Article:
On September 11, Ethiopia’s Tigray rebels announced that they are willing to participate in peace talks headed by the African Union (AU), reports Al Jazeera. This announcement comes after fighting resumed between the Ethiopian Federal Government and the Tigray People’s Liberation Front (TPLF) in August. BBC News reports that on the morning of August 24, shots were fired on the southern borders of Tigray, which caused fighting to start up again and ended the humanitarian truce that had been in place for months. The origin of the shots is unknown, though each side blames the other for firing the shots. As fighting has once again commenced, the TPLF forces have been settling and fighting near the Sudan border in the west, and a security expert informs CBS News “that there’s growing concern fighting on this new front could potentially draw Sudan into what is already a complicated regional conflict.”
The authorities in northern Tigray have said that “We are ready to abide by an immediate and mutually agreed cessation of hostilities in order to create a conducive atmosphere,” reports Al Jazeera. The TPLF’s decision is a significant step toward peace, especially because they had previously opposed talks with the AU because it is spearheaded by Olusegun Obasanjo. Obasanjo is the former president of Nigeria and the TPLF suspected his bias and interests are in favor of and aligned with Ethiopian Prime Minister Abiy Ahmed. Peace talks were supposed to happen months earlier in July, but they fell through. BBC News confirms that no international envoys said exactly why the talks broke down, but prior to the breakdown, the TPLF publicly announced their outrage at Obasanjo offering to invite Eritrea to the discussion. Eritrea is an ally of the Ethiopian government and has been accused of aiding Ethiopia in this conflict. They also fought multiple wars with the TPLF when they were the ruling party of Ethiopia for 20 years, according to the Center for Strategic International Studies.
Tigray is a state located in northern Ethiopia and shares a border with Eritrea in the north and Sudan in the west. The TPLF had been the dominant faction in Ethiopian politics and ruled the country for nearly 20 years. According to the Global Conflict Tracker, the TPLF’s regime included the oppressive marginalization of other ethnic groups and the emergence of a more centralized government. The military conflict started in 2020, when the Tigray state council held regional elections and refused to abide by the rules of the federal government. Prime Minister Abiy, who came to power in 2018 in an election that ousted the TPLF-led coalition, opposed and condemned the Tigray regional elections, accused the TPLF of attacking federal military resources, and established a six-month state of emergency where troops were deployed to Mekelle, the capital of Tigray.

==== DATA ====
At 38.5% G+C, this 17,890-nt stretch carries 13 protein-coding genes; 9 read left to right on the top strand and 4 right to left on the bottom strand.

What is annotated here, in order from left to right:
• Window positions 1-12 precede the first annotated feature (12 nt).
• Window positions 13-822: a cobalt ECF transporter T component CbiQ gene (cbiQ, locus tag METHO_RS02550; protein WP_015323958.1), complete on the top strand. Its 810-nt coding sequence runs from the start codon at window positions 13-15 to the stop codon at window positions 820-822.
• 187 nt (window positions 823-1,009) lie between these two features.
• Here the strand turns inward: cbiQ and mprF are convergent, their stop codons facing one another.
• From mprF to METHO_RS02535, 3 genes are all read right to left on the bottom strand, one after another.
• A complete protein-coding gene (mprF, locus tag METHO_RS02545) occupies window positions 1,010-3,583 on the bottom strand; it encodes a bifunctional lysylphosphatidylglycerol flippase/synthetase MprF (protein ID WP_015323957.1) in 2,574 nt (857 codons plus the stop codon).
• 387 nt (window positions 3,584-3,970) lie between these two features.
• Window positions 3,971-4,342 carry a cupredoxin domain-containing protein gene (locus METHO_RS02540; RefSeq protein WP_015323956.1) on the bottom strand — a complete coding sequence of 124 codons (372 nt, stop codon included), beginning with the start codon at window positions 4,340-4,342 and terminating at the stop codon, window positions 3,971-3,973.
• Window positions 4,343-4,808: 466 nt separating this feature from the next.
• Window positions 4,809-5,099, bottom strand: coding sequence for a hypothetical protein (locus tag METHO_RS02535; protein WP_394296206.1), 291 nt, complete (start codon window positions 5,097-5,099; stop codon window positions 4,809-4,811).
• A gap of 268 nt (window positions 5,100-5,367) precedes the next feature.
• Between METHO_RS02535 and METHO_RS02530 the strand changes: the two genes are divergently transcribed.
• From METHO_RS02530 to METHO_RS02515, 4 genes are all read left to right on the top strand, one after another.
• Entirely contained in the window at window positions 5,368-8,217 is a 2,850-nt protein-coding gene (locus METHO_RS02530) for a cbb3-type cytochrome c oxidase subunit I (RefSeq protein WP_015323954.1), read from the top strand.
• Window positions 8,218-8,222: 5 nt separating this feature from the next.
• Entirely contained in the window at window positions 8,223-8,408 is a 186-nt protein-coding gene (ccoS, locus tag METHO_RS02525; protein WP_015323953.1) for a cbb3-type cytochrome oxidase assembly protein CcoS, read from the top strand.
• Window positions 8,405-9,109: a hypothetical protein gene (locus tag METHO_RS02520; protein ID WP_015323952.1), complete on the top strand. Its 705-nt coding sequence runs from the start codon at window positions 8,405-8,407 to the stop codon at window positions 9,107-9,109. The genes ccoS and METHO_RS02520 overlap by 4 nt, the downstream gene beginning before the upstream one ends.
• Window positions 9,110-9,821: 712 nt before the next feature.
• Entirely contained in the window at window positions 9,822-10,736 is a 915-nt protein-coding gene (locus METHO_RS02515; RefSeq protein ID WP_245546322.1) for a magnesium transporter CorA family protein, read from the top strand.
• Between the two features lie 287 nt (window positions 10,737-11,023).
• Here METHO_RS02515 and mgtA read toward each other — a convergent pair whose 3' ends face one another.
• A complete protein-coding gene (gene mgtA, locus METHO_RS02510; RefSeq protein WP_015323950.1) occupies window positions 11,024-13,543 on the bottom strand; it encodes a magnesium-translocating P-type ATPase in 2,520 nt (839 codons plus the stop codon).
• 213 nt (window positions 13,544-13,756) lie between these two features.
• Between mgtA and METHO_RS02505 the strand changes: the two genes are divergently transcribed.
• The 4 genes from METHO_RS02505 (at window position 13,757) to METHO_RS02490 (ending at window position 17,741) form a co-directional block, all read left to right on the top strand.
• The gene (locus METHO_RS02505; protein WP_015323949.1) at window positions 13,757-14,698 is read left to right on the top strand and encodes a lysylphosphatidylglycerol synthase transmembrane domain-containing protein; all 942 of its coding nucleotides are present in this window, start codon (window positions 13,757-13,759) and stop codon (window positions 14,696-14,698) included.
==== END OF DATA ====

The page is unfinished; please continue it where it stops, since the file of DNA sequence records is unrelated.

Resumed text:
Since then, civil war has wreaked havoc on the nation to the point where the U.S. Secretary of State Antony Blinken condemned the Ethiopian troops’ actions as ethnic cleansing of the Tigrayans. Human Rights Watch investigators found that even after Blinken’s condemnation human rights violations were still occurring. HRW also reports that “since January 2022, Amhara security forces have held hundreds, possibly thousands, of Tigrayans in overcrowded facilities, where detainees have been killed, tortured, and denied adequate food and medical care.”
Not only are Tigrayans being forced into battle, either by military conscription by the TLPF or civilian endurance, but there is also a major hunger crisis plaguing the region. The Guardian reports that 80 percent of the Tigrayan population is now food insecure. Tedros Adhanom Ghebreyesus, the head of the World Health Organization (WHO) also confirms the crisis the Tigrayan people face when he said “there was nowhere on earth” where the health of millions of people is more at risk, according to The Guardian.
The truce that was brokered before the outbreak of fighting in August was made to combat this widespread famine. It allowed the World Food Programme (WFP) to continue limited operations in Tigray. The WFP claimed it was aiding “tens of thousands of people,” which falls below the approximate 4.8 million people in need. According to The University of Ghent, nearly 400 to 1,200 people could be dying per day due to starvation. As the fighting prolongs the dire humanitarian crisis, a third-party mediator like the AU may be the only hope for peace.